Paul McComas is a Lawrence alumnus with two published books under his belt and a tattoo of a bighorn sheep on his hip. Both the books and the tattoo made guest appearances in English and drama classes across campus this past week with McComas as he discussed his work, his life, and the numerous benefits of his liberal arts degree with students.
First and foremost, as a writer, then as an artist, performer, teacher, and figure model, McComas does what he enjoys.
Despite the wishes of his father, who wanted him to study law, McComas graduated from the class of ’83 with an English major and minors in psychology and theater.
He attended film school at Northwestern University, but realized writing screenplays and the budget proposals for them wasn’t what he wanted.
McComas graduated with his master’s degree, and then delved into a variety of professions, including journalism, corporate communication, acting, performance art, and modern dance.
At the age of 30, McComas realized that he wanted nothing more than to write narrative fiction, and he has been doing so ever since. Although he wrote a complete novel in high school, he never published it. His first book was Twenty Questions, a collection of short stories published in 1998.
Unplugged, McComas’ second book and first published novel, debuted in 2002. The book centers on Dayna Clay, a 27-year-old rock star who flees to the Badlands of South Dakota to escape the darkness of depression, her fame, and her own terrible memories.
Among the Badlands’ crumbling rock formations, Dayna undergoes a series of experiences and realizations that aid in her recovery and prevent her from committing suicide.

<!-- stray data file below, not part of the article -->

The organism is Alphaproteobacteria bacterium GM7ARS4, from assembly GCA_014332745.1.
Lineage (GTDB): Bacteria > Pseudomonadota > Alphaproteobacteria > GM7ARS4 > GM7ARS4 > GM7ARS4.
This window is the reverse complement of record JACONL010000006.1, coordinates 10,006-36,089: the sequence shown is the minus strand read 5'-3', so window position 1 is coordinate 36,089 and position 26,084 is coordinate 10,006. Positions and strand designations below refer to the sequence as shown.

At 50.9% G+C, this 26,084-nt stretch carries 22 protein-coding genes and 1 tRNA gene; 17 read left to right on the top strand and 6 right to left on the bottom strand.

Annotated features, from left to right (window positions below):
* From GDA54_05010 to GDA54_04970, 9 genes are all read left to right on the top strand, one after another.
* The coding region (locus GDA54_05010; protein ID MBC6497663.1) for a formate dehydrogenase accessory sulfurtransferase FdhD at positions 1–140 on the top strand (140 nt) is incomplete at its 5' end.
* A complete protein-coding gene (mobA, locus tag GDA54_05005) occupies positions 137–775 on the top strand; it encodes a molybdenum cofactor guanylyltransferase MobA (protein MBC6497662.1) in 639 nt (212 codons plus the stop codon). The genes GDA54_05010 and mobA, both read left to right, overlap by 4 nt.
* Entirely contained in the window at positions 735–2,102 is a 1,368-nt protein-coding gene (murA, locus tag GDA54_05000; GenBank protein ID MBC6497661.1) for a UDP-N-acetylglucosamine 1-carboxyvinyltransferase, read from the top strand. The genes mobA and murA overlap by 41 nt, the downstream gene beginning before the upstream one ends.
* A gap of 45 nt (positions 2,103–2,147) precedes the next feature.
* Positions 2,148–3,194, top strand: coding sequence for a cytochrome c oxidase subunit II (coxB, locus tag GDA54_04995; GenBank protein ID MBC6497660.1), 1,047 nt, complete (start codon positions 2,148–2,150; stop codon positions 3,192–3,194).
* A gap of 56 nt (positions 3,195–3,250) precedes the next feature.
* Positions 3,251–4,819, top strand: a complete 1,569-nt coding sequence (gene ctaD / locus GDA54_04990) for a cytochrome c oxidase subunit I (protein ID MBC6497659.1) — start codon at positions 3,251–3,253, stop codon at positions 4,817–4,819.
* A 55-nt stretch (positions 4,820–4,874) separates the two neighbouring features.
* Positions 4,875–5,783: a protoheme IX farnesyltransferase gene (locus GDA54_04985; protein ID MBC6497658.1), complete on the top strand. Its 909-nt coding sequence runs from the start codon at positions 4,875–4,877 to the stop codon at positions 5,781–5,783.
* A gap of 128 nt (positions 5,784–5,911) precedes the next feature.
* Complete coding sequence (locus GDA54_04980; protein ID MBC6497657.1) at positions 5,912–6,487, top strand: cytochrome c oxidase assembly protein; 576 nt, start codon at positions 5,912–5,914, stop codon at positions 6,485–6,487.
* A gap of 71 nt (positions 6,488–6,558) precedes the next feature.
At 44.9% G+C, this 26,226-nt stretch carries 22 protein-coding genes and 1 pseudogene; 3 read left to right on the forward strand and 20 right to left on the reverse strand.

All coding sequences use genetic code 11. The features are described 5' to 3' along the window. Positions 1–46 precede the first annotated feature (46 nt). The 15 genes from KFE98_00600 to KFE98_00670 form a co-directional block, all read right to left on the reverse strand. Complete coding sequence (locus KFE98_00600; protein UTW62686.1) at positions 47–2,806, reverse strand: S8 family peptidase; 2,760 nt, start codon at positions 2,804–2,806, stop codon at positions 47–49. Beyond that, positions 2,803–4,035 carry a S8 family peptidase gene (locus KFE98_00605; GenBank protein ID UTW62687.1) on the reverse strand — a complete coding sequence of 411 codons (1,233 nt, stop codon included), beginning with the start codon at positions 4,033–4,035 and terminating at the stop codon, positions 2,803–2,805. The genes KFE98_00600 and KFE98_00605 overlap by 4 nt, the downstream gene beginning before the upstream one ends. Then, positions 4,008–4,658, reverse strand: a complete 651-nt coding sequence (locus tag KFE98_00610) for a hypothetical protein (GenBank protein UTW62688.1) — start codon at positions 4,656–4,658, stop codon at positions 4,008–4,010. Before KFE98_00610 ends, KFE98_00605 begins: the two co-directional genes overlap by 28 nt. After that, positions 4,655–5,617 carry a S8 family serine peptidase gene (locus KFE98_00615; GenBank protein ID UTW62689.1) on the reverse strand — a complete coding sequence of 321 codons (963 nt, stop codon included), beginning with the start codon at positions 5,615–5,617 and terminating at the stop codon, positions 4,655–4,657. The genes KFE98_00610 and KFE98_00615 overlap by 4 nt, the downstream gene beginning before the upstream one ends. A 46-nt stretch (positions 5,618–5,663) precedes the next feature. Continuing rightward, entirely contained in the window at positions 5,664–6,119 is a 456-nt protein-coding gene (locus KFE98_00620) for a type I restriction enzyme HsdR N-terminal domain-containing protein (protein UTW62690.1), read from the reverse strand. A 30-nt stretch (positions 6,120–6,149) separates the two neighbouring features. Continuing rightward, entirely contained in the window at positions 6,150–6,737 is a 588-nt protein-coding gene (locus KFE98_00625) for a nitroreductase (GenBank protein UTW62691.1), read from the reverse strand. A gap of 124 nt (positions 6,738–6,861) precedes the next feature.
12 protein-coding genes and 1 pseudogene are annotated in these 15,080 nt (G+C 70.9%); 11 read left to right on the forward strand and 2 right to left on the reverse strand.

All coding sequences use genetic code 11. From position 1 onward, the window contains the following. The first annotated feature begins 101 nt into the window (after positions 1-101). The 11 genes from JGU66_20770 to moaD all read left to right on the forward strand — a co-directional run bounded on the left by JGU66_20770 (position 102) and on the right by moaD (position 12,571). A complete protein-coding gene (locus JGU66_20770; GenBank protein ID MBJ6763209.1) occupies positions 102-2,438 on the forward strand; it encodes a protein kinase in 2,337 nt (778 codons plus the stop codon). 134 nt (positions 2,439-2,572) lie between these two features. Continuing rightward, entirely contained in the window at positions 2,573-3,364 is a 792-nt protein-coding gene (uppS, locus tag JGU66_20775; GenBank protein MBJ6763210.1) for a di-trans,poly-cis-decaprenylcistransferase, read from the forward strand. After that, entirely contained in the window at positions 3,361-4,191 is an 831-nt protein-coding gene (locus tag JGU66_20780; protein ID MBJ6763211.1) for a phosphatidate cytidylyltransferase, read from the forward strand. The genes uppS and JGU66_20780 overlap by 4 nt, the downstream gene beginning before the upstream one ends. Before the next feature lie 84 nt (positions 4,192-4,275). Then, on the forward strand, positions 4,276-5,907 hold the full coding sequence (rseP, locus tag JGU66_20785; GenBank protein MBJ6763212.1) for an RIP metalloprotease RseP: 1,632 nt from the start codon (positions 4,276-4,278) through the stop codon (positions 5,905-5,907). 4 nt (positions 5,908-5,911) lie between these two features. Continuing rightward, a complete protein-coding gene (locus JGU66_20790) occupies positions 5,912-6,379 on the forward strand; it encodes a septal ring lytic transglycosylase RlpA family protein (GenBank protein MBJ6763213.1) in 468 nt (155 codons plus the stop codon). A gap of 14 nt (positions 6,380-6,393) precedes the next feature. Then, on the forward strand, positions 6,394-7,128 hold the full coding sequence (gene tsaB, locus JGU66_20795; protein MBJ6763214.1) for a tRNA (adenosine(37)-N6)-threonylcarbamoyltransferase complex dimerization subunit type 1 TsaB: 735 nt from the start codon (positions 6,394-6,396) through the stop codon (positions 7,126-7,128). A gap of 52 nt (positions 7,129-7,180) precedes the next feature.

Eventually, Dayna finds herself stranded in a situation where the very land she has come to love and trust threatens her life.
Dayna’s story was a draft five years in the making whose inspiration McComas drew from a compendium of personal experience, several trips to the Badlands of South Dakota, and a series of “happy accidents” which McComas insists “you have to trust in entirely.”
Interestingly, Unplugged comes with a soundtrack. A musician/performer extraordinaire, McComas also composed several songs before and during the writing of his book, in the guise of his rock star character.
And for your information, he took both of the pictures on Unplugged’s cover; the one in the background is of a rock formation in the Badlands, and McComas had his friend pose as Dayna in the black and white snapshot.
Which published authors do published authors read? McComas insists that with The Lovely Bones, Alice Sebold has written the “great American novel of our time.” McComas also reads Nick Hornby, Jayne Anne Phillips, Tony Early, and Joyce Carol Oates.
For aspiring writers-to-be, McComas has a twofold piece of advice: “First, being a writer is harder and more difficult than you could ever anticipate or imagine. Secondly, it’s worth it.”
On Feb. 26, McComas will be pushing Unplugged in a combination dramatic/musical performance at 7 p.m. at Conkey’s. He will be performing with the recruited talents of LU sophomores Elaine Moran (lead singer) and Scott Palmer (percussionist).
Doesn’t sound like your average book reading? McComas describes the event as “dressing my material up in its nicest suit,” and guarantees that the performance will draw on “everything I learned at Lawrence and elsewhere about writing, performance, and rock ‘n’ roll.